Interested in Language
- The Professor selected the best students from his class.
- The Professor chose the best students from his class.
- The Professor creamed off the best students in his class.
- The Professor picked the best students out of his class.
- The Professor narrowed down the class, choosing the best students.
Are these sentences good and do they mean the same concept?
Which is the most natural for a mothertongue?
Do they sound good both in American and in British English?
Thank you very much for your replies.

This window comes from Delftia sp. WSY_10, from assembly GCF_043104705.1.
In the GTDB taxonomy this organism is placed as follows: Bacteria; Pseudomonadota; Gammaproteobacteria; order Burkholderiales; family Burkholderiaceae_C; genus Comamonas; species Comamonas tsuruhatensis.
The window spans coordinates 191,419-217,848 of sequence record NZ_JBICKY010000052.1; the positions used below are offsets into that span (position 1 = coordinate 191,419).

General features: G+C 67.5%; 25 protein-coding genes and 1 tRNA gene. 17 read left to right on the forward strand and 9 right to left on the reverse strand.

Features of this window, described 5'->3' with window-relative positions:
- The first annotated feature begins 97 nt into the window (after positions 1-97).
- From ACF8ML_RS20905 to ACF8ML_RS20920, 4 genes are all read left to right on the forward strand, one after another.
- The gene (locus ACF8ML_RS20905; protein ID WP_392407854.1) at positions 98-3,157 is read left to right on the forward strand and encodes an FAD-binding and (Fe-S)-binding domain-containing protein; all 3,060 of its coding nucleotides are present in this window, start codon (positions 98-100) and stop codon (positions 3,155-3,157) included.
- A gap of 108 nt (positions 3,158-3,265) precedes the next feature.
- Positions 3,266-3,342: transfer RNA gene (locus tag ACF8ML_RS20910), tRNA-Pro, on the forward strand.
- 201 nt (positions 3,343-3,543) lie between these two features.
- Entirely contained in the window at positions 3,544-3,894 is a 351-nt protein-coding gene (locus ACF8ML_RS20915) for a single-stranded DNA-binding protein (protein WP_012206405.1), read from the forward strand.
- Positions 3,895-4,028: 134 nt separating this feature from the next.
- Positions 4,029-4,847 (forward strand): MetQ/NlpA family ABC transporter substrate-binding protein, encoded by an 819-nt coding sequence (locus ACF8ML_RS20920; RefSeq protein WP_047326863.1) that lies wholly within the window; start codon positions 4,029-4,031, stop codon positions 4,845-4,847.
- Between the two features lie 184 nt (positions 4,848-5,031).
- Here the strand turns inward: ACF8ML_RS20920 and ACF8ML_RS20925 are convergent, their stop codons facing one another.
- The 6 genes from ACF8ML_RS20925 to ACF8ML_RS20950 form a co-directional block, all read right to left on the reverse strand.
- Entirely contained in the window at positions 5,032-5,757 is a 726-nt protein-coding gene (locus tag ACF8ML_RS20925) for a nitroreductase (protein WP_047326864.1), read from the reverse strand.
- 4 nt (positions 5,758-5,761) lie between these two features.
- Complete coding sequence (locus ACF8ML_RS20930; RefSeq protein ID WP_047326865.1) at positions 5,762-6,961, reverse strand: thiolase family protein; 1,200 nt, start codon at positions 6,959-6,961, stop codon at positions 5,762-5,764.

dilodi, please note that 'a mothertongue' is incorrect.
You need to say 'a native speaker'.
Why isn't the third good? In what context would you use it?
The third would be fine in BrE and, apparently, to some in AmE: cream off - definition. American English definition of cream off by Macmillan Dictionary
I've never heard that one before. I understood the intended meaning (skimming the cream off the top). Glad to know it's good in BrE though.
I'm not a teacher, but I write for a living. Please don't ask me about 2nd conditionals, but I'm a safe bet for what reads well in (American) English.